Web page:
MOUNT AIRY — The move to Calvary United Methodist Church has been a boon to the Mount Airy Players, but, sadly, not enough of one.
Commenting on their production of "The Odd Couple" last year, I said, "One can only wonder what the quality of the Players' work would be if they had a permanent facility and were not in constant competition for treasured space."
The move and resulting accessibility to rehearsal and performancespace help make this year's opening production -- an obscure murder mystery by George Batson titled "Design For Murder" -- far superior technically to anything they have done recently.
Improved lighting and sound greatly support this production. The move from the barn-like gymnasium of Mount Airy Middle School to the more intimate hall in the church allows the audience to hear every word spoken on stage.
Set designer Mark Wichtendahl and his crew have created an attractive and believable environment for "Design For Murder," which takes place along the Upper Hudson River in the home of a wealthy widow.
Ifthe Players could find a way to improve on the poor sight lines resulting from the entire audience being on one level, they would be on firm theatrical ground.
Unfortunately, the rest of the production is not representative of their usual good work.
The script is formulaic, predictable and filled with characters who elicit little sympathy from an audience. That it was published at all is, no doubt, a result of the success of the touring company of 40 years ago with Tallulah Bankhead in the leading role.
Celia Granger (Nicole Lacroix) and her son David (Greg Dorsey) live far above their means in an elegant mansion. Celia struggles to maintain both the home and the illusionof affluence, with limited assistance from her son, who, though engaged to a wealthy but dull young socialite, is busy propositioning themaid.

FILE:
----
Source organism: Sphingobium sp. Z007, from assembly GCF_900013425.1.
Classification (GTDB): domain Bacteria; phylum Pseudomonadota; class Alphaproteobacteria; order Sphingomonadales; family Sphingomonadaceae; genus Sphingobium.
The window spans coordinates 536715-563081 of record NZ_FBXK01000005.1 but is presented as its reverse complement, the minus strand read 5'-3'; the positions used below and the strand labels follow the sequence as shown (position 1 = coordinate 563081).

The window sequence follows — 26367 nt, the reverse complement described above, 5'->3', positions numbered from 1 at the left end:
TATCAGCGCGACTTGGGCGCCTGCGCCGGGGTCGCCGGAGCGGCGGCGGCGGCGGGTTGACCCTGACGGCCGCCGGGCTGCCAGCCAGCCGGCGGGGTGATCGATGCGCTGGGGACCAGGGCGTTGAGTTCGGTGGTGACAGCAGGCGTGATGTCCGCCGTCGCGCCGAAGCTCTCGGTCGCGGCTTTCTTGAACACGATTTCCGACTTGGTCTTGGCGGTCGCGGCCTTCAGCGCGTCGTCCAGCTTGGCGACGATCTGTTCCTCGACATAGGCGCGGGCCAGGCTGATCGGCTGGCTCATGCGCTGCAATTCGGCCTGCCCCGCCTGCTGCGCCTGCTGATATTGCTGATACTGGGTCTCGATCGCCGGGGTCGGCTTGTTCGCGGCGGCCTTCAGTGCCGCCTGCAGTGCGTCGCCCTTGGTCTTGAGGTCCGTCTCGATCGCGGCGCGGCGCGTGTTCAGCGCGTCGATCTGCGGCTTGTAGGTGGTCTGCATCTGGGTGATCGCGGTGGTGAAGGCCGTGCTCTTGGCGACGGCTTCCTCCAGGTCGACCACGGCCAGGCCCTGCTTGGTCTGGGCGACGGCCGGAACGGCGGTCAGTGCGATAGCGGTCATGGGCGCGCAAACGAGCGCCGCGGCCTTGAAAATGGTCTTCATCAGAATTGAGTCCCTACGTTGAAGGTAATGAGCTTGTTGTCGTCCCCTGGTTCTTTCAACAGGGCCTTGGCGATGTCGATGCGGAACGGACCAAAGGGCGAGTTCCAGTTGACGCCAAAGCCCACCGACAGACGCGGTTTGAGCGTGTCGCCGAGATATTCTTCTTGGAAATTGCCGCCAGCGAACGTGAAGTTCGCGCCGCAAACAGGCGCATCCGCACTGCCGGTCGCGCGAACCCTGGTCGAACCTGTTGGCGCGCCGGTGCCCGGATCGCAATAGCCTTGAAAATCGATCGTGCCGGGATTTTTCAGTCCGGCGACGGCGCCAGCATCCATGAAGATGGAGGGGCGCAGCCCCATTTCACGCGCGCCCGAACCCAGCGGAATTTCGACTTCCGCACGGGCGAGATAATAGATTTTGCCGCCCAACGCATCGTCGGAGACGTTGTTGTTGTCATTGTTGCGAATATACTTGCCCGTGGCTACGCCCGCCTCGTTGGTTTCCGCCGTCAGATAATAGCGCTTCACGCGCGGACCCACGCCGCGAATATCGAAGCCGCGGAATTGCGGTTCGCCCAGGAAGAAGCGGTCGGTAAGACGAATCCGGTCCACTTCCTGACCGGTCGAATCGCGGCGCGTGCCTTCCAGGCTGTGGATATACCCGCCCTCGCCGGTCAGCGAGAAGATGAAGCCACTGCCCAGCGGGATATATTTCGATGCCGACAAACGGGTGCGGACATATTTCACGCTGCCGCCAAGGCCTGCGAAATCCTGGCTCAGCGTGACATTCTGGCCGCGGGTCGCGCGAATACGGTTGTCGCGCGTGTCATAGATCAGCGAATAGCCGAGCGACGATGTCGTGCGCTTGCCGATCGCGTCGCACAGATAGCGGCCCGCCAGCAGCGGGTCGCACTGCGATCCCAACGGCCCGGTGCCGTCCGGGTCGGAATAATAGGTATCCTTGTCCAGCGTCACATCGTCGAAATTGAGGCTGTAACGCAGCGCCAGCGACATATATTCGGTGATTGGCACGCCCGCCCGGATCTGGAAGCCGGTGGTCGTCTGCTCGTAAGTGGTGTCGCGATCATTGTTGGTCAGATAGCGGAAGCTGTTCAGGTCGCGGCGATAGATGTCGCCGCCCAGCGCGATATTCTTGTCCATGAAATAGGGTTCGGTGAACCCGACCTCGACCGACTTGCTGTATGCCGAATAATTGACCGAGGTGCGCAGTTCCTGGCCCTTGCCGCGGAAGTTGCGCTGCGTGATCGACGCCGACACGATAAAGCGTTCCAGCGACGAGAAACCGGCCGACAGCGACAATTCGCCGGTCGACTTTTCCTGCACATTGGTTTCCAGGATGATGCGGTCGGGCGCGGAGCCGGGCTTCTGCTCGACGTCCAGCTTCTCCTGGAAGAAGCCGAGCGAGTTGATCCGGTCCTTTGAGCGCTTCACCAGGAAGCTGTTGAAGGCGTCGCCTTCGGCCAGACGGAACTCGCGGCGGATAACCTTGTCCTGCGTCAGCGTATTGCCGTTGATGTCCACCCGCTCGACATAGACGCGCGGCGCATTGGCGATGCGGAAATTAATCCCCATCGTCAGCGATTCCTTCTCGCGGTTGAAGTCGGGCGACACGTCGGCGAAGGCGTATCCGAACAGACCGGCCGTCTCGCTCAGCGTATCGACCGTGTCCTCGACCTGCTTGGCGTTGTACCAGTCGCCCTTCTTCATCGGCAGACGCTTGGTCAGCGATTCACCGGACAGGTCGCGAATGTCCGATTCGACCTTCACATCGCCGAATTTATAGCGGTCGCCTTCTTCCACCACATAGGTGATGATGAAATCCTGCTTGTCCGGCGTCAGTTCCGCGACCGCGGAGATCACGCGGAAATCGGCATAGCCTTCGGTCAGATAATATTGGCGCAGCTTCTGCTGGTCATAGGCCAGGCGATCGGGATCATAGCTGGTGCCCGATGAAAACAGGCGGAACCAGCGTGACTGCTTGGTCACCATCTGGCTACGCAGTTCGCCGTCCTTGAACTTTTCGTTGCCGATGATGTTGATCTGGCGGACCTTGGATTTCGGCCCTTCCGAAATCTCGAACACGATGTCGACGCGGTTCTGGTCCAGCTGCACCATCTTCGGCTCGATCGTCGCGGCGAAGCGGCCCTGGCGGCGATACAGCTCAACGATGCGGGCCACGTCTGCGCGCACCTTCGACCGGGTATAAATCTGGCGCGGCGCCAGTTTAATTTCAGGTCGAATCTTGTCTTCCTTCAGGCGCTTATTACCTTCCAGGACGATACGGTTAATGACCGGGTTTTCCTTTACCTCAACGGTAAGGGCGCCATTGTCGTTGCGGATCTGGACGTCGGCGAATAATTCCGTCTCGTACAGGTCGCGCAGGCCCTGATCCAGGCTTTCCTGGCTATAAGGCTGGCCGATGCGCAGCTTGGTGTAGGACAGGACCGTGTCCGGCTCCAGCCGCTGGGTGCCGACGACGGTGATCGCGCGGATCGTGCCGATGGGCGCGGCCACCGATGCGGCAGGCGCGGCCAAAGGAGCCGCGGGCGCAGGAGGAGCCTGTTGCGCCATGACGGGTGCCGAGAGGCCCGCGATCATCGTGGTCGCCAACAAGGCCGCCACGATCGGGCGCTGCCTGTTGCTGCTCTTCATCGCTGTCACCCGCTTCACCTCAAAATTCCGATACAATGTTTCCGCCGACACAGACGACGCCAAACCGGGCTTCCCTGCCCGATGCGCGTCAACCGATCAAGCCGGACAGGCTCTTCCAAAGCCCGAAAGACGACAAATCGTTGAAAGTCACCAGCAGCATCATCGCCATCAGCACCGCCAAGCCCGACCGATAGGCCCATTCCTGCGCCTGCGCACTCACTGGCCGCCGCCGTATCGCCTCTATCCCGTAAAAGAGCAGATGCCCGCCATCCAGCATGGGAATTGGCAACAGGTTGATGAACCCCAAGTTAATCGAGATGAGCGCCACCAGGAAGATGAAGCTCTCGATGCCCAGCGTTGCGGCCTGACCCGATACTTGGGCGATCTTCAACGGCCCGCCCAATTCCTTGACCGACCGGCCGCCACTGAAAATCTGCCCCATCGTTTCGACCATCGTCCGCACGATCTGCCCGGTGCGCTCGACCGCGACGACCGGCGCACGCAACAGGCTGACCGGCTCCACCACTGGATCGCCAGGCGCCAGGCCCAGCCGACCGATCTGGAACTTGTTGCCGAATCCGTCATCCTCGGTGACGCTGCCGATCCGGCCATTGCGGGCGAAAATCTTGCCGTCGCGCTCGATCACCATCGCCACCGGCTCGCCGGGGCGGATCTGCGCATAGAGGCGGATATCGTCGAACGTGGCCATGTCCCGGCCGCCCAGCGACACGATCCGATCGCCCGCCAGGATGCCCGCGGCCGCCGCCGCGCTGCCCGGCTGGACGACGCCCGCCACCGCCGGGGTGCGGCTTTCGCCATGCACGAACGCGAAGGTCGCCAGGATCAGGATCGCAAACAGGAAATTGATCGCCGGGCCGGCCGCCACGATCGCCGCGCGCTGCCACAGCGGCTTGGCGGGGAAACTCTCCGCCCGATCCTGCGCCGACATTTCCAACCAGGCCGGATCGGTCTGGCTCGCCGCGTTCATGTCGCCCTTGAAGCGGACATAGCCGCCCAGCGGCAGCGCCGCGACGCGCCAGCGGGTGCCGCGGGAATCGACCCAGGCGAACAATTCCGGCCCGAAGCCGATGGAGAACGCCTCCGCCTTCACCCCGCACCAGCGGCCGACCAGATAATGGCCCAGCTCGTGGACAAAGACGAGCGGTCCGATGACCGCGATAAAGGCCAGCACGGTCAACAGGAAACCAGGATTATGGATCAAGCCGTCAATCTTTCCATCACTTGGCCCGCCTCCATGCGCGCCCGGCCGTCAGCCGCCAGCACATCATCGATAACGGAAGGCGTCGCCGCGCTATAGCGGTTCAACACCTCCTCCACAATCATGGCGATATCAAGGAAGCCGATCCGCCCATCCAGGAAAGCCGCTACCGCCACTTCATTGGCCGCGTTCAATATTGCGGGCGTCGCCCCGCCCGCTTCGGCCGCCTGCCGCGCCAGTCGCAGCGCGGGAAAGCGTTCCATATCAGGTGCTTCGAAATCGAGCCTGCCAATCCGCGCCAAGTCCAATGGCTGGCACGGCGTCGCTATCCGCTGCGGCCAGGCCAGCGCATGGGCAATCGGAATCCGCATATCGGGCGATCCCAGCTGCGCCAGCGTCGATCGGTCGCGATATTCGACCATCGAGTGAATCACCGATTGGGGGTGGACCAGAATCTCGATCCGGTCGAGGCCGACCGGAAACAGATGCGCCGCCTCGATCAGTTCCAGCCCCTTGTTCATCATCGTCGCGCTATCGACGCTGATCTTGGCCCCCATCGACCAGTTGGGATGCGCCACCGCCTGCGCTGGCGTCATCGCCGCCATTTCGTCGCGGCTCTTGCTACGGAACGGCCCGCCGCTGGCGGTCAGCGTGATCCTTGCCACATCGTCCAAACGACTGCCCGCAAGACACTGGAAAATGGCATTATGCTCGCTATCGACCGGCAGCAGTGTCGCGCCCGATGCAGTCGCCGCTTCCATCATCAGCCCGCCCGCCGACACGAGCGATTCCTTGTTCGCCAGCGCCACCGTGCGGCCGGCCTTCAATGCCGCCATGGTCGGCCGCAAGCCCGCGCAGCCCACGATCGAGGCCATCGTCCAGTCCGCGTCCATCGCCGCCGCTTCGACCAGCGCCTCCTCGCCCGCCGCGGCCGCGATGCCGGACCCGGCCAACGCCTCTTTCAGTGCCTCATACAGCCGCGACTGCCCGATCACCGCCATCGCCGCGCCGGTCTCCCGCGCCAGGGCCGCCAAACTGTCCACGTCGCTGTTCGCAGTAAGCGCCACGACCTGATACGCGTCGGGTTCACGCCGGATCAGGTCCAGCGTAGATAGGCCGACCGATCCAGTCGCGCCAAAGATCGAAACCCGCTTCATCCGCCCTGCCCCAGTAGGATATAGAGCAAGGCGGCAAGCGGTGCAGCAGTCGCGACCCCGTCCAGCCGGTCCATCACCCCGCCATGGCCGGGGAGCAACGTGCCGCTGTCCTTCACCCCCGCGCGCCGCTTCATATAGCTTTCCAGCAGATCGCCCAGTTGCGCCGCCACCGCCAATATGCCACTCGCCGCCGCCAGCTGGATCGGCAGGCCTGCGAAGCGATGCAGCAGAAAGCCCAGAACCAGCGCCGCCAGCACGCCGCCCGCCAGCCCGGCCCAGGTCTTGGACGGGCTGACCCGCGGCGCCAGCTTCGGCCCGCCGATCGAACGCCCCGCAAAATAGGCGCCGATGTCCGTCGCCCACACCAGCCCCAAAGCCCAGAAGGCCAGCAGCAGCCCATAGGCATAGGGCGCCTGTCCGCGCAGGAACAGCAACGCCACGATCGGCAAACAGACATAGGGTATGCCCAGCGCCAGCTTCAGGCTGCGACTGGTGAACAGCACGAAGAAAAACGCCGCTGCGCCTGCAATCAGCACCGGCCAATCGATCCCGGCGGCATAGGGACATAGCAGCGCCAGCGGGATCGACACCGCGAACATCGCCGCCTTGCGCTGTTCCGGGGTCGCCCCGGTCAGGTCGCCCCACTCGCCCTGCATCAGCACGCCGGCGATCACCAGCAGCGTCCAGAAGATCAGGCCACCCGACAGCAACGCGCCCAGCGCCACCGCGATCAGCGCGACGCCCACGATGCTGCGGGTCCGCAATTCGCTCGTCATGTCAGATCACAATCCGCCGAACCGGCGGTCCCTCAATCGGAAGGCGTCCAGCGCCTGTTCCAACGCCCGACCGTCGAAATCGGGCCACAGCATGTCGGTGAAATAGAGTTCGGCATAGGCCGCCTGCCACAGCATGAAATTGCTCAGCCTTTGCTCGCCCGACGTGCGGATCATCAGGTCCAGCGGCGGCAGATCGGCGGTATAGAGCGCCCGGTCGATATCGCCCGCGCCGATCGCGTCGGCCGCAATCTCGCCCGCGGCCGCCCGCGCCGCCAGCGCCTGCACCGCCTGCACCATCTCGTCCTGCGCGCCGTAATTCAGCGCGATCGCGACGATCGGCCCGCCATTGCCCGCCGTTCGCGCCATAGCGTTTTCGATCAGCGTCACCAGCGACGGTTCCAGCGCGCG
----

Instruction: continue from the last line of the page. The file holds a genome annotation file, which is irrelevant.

The maid is murdered, and it appears that the annoying macho chauffeur may be the killer.
Other characters include the new maid, who has been hired to replace the victim, a housekeeper and two local matrons.
The detective assigned to the case is an energetic, self-made man who has some childhood connections to the lady of the house.
Each of the characters could be a suspect, and the plot works itself out with very little tension until the murderer's identity is uncovered.
Seven of the production's 10 actors are appearing with the Players for the first time, and the inexperience shows in poor character differentiation.
As written, the chief suspect possessesan obvious and ill-controlled temper. However, the actor damages theproduction beyond redemption by doing nothing to communicate this tohis audience.
Director Helen Simpson has done little to help thissituation.
Her characters enter, stand center-stage and talk. There is limited movement and gesture, almost no emotionalism, and little is done to build tempos and rhythms.
I wish I could report a production more consistent with the Mount Airy Players usual quality.
In this case, the selection of a weak script did not serve well the needs of beginning actors.
Perhaps the strong Tallulah Bankhead might have been able to make this play work.
It was Tallulah Bankhead who said, "There is less here than meets the eye."
It could easily be said about "Design For Murder."
The Mount Airy Players' production of "Design For Murder" will continue at 6:30 p.m. Friday and Saturday at Calvary United Methodist Church. Dinner theater tickets are $15. Information: 829-0144.